Welcome back to The Week in Weed, your Friday look at what’s happening in the world of legalized marijuana.
Things don’t look good for medical marijuana in South Carolina. Missouri advocates turn in signatures for their ballot initiative. Delaware gets closer to legalizing cannabis. We have an update on federal legislation. And finally, Senate candidates smoking week in ads is not limited to Louisiana.
To legalize cannabis, it’s not enough to get the substance right; you also have to follow the rules. We’ve seen this in South Dakota, where the adult-use ballot initiative was thrown out because it covered more than one subject. Now, we’re seeing something similar in South Carolina. As we reported last month, the state Senate passed a law creating a market for medical marijuana. The bill looked as if it had a chance of passage in the House, but that’s now gone up in smoke. The Speaker of the House of Representatives ruled the bill unconstitutional, and an appeal was tabled. The legislative session ends this week, so further action looks unlikely.
Legalization advocates in Missouri have gathered twice the number of signatures needed to put a cannabis initiative on the November ballot. Assuming the Secretary of State validates enough of those signatures, approximately 45%, the measure will go on the ballot. There is some resistance from those who believe the measure gives too much power to those already in the industry, so getting on the ballot doesn’t necessarily mean legalization. Stay tuned!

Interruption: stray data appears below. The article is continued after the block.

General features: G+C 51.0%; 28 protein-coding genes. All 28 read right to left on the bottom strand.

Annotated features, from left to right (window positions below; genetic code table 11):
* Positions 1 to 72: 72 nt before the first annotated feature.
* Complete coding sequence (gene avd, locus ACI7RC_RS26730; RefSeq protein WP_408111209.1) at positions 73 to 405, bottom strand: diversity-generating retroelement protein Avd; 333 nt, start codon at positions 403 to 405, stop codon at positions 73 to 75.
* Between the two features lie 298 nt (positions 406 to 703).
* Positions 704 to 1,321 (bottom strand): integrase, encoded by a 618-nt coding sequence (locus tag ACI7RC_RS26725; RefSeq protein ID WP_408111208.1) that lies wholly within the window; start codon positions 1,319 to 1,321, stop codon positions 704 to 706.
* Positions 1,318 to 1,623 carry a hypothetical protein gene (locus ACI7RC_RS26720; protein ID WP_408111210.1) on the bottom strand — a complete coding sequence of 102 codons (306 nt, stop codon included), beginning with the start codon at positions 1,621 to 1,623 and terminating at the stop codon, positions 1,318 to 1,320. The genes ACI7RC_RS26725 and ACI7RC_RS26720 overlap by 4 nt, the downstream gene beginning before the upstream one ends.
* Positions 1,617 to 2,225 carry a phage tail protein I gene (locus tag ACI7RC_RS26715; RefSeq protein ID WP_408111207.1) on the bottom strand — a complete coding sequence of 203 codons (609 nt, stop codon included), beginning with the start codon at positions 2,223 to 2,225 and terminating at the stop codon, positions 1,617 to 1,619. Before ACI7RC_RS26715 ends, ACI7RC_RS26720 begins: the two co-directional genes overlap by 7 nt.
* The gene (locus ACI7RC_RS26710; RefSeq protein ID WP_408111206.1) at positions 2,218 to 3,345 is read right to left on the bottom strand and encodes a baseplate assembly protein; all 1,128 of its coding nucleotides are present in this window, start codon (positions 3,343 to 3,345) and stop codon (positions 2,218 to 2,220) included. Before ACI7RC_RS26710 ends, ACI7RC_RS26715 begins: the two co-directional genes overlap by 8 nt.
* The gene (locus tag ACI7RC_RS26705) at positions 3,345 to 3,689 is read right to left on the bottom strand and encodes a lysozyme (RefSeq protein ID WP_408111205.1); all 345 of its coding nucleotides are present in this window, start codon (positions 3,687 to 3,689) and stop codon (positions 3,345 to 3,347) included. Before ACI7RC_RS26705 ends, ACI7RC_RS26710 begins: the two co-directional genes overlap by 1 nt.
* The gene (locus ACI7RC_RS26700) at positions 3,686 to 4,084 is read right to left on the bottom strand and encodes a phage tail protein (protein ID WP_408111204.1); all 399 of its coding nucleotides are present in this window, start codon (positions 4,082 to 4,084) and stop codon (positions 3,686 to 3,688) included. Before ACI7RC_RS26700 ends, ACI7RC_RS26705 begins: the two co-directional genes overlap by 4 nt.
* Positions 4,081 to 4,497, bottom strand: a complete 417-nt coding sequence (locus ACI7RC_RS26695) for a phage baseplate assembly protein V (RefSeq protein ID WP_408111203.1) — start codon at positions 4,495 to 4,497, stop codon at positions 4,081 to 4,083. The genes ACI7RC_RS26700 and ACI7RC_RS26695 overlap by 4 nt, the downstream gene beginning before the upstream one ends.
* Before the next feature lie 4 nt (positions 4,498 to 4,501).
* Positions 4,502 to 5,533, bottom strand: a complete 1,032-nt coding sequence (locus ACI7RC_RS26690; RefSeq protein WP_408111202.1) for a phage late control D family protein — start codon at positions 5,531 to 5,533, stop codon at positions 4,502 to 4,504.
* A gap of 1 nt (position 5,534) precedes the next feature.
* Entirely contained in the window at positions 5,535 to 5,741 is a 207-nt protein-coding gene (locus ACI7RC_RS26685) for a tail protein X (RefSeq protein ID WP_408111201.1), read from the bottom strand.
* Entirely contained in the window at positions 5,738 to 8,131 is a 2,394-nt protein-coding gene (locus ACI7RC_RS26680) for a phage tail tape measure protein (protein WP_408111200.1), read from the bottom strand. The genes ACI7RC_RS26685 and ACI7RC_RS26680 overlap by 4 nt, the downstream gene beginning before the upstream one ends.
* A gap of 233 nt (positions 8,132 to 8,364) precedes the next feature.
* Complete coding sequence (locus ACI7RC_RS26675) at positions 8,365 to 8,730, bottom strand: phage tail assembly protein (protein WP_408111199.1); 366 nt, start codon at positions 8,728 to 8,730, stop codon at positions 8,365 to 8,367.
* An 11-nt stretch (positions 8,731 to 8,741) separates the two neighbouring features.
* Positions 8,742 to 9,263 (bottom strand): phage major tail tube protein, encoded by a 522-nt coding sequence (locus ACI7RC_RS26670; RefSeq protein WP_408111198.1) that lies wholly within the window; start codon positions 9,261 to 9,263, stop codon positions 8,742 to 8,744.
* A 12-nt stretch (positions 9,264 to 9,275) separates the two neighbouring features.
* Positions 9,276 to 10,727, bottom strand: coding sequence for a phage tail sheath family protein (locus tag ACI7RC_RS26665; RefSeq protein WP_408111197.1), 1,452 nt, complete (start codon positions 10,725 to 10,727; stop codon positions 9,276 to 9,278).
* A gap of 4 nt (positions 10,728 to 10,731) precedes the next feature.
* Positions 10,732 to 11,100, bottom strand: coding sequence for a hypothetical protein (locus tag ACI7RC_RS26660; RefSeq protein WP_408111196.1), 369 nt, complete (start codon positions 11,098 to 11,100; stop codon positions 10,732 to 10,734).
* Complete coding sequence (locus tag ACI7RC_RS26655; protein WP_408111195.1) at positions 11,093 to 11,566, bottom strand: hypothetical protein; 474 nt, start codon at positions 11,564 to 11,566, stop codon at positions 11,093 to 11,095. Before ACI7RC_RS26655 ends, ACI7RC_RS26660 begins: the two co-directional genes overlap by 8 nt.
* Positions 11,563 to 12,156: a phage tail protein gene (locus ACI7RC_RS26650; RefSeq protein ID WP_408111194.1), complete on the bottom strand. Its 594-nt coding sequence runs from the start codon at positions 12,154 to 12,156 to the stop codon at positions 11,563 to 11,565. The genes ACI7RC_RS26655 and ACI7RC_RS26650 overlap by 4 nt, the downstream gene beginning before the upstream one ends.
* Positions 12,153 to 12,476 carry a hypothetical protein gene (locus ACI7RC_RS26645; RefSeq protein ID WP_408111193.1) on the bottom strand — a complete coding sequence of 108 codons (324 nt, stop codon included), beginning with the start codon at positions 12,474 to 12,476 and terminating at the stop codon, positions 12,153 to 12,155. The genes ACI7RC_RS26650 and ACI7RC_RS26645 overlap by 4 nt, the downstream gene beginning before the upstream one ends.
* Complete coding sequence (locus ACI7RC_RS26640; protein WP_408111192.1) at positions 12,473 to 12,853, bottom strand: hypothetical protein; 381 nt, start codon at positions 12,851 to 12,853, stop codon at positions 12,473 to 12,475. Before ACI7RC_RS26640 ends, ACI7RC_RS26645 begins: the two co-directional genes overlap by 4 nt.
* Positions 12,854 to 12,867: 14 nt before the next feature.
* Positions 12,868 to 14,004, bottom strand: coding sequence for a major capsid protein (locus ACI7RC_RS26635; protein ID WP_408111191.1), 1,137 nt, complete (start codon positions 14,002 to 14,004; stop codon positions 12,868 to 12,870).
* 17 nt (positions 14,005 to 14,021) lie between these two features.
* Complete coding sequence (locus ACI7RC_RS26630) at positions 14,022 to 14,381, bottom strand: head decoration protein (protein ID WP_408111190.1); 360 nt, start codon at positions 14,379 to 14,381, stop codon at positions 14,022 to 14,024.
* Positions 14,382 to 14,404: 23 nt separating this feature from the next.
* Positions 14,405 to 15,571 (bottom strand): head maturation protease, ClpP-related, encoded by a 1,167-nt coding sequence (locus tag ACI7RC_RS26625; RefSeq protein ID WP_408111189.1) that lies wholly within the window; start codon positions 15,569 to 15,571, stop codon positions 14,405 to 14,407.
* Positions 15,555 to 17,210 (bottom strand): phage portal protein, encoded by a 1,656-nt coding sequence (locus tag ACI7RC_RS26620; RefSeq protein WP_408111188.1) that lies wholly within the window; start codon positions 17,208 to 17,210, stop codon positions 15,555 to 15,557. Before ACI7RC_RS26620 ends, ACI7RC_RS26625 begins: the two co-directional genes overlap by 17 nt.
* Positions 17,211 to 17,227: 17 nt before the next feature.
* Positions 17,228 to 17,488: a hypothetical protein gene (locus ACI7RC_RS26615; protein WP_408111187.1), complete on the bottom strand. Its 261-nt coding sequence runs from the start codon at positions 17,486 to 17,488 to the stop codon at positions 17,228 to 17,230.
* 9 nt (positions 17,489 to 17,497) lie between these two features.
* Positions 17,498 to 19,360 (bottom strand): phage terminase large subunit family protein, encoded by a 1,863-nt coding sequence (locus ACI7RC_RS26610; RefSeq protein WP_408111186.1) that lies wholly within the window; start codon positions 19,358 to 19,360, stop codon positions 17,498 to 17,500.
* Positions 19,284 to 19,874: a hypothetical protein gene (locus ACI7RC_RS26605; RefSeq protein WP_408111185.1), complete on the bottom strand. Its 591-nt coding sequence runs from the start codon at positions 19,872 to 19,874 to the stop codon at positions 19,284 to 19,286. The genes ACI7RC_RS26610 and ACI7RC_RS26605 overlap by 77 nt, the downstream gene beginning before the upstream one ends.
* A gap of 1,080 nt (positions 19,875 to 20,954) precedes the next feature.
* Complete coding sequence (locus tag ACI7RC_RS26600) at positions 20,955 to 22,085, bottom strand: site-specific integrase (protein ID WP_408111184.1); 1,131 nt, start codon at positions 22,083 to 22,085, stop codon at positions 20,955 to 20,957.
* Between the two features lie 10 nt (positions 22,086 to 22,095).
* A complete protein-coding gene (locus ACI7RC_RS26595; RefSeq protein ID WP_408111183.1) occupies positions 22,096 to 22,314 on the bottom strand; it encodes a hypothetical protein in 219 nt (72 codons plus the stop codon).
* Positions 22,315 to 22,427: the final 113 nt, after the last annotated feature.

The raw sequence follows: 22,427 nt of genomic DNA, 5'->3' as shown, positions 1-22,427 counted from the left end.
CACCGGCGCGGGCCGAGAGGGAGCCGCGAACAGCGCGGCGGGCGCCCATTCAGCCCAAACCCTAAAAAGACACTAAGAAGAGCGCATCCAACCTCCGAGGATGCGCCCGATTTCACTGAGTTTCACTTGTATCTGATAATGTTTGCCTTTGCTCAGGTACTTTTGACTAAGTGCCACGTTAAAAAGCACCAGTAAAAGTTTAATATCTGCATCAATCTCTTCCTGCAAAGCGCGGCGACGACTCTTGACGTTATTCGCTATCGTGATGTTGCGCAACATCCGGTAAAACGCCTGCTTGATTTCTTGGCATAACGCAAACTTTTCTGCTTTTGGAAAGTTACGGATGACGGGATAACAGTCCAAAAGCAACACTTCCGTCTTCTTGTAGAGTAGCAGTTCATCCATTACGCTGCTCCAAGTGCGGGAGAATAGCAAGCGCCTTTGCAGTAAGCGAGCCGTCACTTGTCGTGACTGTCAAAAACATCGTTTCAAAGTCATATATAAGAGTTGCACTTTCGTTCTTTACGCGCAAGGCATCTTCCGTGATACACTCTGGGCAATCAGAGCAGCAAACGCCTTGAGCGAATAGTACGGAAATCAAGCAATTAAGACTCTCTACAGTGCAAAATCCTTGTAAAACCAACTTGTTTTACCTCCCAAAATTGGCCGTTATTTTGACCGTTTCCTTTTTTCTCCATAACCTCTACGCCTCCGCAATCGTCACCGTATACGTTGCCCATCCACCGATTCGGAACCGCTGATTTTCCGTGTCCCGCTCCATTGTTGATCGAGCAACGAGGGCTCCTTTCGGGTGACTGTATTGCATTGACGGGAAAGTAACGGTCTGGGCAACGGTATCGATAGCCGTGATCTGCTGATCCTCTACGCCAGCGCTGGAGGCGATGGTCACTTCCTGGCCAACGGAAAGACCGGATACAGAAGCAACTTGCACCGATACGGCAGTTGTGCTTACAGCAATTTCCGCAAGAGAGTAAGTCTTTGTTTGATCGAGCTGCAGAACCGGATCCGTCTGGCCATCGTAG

Late last week, the Delaware House passed an adult-use legalization bill. A Senate committee did the same this week, so the measure will move to the floor for a full Senate vote. Note that the Governor has doubts about legalization, so a veto could be coming. Plus, this bill only legalizes; it doesn’t set up a market – that requires a 3/5 vote, as it would create a new tax. A bill to do that is on its way to the House floor. Color this doubtful.
Momentum continues to build for including a cannabis banking provision in the COMPETES Act. Sadly, it’s violence at dispensaries that’s responsible. As Washington State Treasurer Mike Pellicciotti said in an interview. “Robbers go where the cash is.” Again, don’t get your hopes up! As we noted last week, this is a long way from done.
Regular readers will doubtless recall that a U.S. Senate candidate from Louisiana lit up a blunt in a campaign ad. We thought this would be a unique event, but no such thing. Tom McDermott (D), who’s running for the Senate from Indiana, also lights up in an ad.
Stay safe and be well everyone – we’ll see you next week!